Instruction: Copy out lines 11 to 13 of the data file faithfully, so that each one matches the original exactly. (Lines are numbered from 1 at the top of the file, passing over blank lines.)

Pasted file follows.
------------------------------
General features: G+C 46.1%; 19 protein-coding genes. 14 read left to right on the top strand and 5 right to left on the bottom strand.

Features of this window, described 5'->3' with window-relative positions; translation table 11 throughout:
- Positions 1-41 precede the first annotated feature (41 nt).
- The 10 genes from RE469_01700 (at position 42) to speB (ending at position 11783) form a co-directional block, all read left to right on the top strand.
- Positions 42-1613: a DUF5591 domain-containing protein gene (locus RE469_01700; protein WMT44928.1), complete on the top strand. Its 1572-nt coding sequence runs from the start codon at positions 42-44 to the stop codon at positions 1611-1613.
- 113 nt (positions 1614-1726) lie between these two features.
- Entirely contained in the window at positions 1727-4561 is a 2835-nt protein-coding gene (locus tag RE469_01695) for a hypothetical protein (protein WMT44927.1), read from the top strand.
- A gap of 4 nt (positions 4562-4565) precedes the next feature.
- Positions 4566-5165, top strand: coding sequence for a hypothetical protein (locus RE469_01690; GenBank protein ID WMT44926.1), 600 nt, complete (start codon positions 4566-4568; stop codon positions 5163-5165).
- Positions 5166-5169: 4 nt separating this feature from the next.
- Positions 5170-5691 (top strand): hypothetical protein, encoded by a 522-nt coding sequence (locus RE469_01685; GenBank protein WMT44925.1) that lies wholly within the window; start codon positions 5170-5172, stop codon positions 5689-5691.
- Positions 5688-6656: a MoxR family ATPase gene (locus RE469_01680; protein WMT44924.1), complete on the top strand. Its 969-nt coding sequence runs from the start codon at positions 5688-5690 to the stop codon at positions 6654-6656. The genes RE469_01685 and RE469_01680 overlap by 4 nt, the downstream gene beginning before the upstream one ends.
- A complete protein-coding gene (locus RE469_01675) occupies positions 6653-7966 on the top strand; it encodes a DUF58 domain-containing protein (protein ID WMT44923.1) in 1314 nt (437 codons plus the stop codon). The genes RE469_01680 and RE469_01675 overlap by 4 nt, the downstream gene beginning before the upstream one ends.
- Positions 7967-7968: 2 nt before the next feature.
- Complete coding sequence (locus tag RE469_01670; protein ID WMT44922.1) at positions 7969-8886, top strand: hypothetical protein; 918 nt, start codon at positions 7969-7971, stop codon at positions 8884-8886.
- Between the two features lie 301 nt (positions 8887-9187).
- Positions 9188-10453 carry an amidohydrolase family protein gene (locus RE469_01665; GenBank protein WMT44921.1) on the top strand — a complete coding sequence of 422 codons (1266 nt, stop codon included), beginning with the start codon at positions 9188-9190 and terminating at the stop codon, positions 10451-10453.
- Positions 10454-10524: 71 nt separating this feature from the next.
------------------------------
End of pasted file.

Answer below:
- Positions 5170-5691 (top strand): hypothetical protein, encoded by a 522-nt coding sequence (locus RE469_01685; GenBank protein WMT44925.1) that lies wholly within the window; start codon positions 5170-5172, stop codon positions 5689-5691.
- Positions 5688-6656: a MoxR family ATPase gene (locus RE469_01680; protein WMT44924.1), complete on the top strand. Its 969-nt coding sequence runs from the start codon at positions 5688-5690 to the stop codon at positions 6654-6656. The genes RE469_01685 and RE469_01680 overlap by 4 nt, the downstream gene beginning before the upstream one ends.
- A complete protein-coding gene (locus RE469_01675) occupies positions 6653-7966 on the top strand; it encodes a DUF58 domain-containing protein (protein ID WMT44923.1) in 1314 nt (437 codons plus the stop codon). The genes RE469_01680 and RE469_01675 overlap by 4 nt, the downstream gene beginning before the upstream one ends.